A man turned himself in to authorities Dec. 10, three days after police issued a wanted alert for his arrest via social and news media.
Shurland Millington was charged this week with simple assault and reckless endangerment stemming from a January 2018 incident with Ronnessa Edwards, who says she is the victim of a hate crime.
Millington, 39, was released on his own recognizance Dec. 11 without having to pay any bail. His next court date is set for Jan. 10, according to court records.
Last month, Edwards reached out to PGN, expressing concern that as a lesbian, she was victimized by a violent hate crime, yet her assailant hadn’t been arrested. “I’m grateful that once PGN started asking questions, the police took more action,” Edwards said this week. “Other victims whose justice is being delayed should consider going to media outlets to get the police to do their jobs.”
In a Dec. 7 email, a Philadelphia police spokesperson said numerous attempts had been made to arrest Millington prior to police issuing a wanted alert. “Since obtaining the arrest warrant [in April], detective personnel have made numerous attempts to apprehend Mr. Millington,” wrote Capt. Sekou Kinebrew. “In addition, the warrant information has been provided to various patrol and special patrol components within the [police] department, including the Highway Patrol Unit. These entities have also made multiple attempts to locate and apprehend Mr. Millington.”
Ben Waxman, a spokesman for the Philadelphia District Attorney’s Office, confirmed that a warrant for Millington’s arrest was approved in April. “Our office did approve an arrest warrant” for Millington on April 7, Waxman said. “Beyond that, this is still an active investigation and therefore I am unable to comment further.”
Edwards, 36, an investigator with the Pennsylvania Human Relations Commission, provided the following version of events leading up to the alleged assault: On Jan. 27, she attended a dance party at DeLink Social Club on the 4100 block of Germantown Avenue. Millington also was in attendance and allegedly punched Edwards twice — on the left and right sides of her face — after she took a sip from a bottle of water that she thought belonged to a relative.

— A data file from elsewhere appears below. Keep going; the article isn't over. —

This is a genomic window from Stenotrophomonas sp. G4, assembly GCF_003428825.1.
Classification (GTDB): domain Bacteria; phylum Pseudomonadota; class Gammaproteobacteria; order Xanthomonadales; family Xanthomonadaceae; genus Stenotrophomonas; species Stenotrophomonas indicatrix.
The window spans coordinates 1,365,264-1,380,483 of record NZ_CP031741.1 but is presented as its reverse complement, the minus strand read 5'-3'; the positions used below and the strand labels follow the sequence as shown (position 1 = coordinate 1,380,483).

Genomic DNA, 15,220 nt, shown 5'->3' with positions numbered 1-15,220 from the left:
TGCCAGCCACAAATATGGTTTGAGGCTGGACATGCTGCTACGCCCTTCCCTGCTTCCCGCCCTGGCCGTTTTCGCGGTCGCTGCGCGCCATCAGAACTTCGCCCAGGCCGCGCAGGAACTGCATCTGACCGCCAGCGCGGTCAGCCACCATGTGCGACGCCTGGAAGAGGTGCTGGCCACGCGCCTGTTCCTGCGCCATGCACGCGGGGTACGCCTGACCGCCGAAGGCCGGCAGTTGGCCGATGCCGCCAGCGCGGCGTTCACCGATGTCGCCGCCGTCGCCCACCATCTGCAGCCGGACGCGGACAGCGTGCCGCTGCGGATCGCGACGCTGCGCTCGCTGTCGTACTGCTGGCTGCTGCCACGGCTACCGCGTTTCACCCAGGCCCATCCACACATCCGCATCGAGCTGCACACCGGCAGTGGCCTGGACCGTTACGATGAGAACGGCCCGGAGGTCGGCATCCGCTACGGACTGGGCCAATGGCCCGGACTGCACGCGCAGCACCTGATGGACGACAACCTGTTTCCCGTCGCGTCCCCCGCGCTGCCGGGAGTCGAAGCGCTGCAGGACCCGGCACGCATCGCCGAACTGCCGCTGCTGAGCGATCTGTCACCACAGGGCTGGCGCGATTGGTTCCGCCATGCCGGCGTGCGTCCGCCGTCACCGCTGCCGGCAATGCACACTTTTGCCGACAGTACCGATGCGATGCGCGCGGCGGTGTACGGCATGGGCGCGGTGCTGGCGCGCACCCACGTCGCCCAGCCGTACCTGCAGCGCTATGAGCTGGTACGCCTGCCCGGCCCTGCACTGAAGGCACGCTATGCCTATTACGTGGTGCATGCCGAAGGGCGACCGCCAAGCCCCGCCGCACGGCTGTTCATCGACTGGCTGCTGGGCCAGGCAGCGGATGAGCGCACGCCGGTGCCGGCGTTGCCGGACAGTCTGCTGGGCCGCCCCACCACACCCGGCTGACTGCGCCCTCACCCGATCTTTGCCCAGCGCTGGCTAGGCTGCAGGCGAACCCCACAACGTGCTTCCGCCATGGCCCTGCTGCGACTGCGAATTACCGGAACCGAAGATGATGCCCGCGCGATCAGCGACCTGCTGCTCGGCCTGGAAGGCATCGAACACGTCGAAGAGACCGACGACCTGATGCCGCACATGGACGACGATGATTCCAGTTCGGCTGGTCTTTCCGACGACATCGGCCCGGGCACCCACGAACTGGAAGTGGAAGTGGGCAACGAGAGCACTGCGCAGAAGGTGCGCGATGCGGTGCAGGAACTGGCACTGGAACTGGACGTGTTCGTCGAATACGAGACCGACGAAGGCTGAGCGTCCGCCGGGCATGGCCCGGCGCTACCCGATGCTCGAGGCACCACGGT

Millington “walked up to me and said something to the effect that it was his water,” Edwards told PGN. “I told him I could get him another bottle of water. The next thing I remember, he punched me twice in the face.”
In a brief phone interview with PGN Dec. 5, Millington said Edwards punched him first and that he acted in self-defense. “She punched me. I punched her back. It was a reflex,” he said. “She hit me pretty hard. There’s a mark on my face. I don’t allow people to hit me. People can’t get away with that.”
Millington said he would never punch someone over a bottle of water. “I didn’t punch her over a bottle of water. I didn’t know the girl. I had no idea what she was. I didn’t even know she was a girl. I thought she was a guy.”
Millington said he self-treated a facial injury allegedly caused by Edwards. “She left a big knot on my face. I had to [apply] ice.”
Edwards denied hitting or punching Millington. “I would never try to fight a man, especially not somebody that big,” she said. “I was having a good time, enjoying myself. There would be no reason at all for me to punch someone. I’m not a violent woman anyway. This [alleged assault] literally came out of of nowhere.”
Edwards said she is clearly a woman. “There is no mistaking me for a man. He’s being disingenuous when he claims he thought I was a man. I don’t see any other reason he would target me other than my LGBT status.”
Millington denied targeting Edwards for her sexual orientation. “I could care less what she has going on in her personal life. That has nothing to do with me. I’m not going to hit somebody because they’re a lesbian. I’m not into that.”
Edwards expressed hope that Millington will be charged with a hate crime. “I’m hoping they add hate-crime charges in the future. I firmly believe I was assaulted due to my LGBT status. I’m looking forward to closure through a successful prosecution and conviction.”
Waxman, the D.A.’s spokesman, declined to comment on the specifics of Millington’s prosecution, but said it’s possible to add charges to a case if evidence comes to light supporting the charges. “Generally speaking, we’re always open to new evidence and further investigation,” Waxman told PGN, “if there’s additional information that comes to light.”
Edwards said she was treated at the emergency room of Einstein Medical Center shortly after the assault for a concussion, scrapes and bruising to her face. Her right eye was swollen shut. She incurred about $600 in medical bills that weren’t covered by her insurance, she said.
“There were two days when I couldn’t work because of severe headaches,” she added. “For several months, I saw white flashes from the corner of my right eye.”
Millington, who declined to disclose his occupation, said that he has no prior criminal record. He said he has an attorney but declined to disclose the name.
Millington also said that he sees no need to apologize to Edwards because he is innocent.